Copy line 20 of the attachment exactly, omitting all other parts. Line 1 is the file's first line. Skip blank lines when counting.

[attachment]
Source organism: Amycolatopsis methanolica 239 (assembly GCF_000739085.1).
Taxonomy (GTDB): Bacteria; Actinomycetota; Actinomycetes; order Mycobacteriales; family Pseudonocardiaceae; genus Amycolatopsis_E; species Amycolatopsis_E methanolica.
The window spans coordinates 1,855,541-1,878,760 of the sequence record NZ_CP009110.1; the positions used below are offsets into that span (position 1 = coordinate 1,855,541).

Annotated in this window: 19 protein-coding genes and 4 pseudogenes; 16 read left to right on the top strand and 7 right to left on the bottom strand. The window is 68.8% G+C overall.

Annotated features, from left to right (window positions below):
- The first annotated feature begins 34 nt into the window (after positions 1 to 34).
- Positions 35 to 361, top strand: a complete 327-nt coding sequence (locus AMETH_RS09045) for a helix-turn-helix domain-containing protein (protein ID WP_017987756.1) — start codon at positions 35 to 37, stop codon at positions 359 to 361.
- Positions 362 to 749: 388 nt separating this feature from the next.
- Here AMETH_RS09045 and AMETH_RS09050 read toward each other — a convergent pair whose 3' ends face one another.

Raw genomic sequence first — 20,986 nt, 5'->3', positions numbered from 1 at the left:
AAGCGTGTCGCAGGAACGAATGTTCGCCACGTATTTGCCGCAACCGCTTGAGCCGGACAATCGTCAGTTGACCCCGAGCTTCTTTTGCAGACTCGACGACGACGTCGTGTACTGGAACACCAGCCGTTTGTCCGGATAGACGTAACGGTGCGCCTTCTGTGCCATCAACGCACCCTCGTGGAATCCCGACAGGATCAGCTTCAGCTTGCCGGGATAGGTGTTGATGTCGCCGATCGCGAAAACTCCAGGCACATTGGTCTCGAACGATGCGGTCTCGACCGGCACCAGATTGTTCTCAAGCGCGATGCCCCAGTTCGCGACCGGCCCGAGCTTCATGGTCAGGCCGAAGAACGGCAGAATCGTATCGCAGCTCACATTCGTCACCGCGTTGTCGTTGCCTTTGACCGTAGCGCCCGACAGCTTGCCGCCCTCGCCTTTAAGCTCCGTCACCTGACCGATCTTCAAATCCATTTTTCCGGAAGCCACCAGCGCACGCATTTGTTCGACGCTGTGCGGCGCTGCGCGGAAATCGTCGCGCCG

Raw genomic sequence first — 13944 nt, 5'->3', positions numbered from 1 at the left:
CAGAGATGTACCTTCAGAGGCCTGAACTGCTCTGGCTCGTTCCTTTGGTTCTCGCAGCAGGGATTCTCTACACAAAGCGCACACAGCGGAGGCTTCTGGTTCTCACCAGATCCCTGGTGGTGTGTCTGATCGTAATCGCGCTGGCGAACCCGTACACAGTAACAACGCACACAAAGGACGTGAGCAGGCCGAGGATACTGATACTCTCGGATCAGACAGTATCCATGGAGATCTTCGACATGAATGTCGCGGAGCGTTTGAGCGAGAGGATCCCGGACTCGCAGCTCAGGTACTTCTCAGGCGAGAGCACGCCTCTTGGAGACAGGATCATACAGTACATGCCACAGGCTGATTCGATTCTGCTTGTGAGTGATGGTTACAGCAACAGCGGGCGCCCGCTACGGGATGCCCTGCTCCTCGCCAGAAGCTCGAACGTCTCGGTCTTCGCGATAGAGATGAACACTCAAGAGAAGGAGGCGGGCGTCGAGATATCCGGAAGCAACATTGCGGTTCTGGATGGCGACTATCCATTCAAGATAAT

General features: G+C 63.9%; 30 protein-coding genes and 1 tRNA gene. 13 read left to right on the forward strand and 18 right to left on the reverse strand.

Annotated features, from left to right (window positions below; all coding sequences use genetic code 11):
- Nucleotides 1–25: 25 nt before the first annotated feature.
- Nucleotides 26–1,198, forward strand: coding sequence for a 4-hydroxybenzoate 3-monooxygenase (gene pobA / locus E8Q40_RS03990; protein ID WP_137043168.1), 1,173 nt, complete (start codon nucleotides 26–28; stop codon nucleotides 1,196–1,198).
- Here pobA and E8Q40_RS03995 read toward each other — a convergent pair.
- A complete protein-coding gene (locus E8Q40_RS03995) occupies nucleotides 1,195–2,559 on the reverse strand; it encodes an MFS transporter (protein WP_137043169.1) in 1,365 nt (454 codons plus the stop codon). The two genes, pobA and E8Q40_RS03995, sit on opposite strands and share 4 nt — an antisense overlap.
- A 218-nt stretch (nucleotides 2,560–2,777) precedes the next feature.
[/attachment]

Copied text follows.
- A 218-nt stretch (nucleotides 2,560–2,777) precedes the next feature.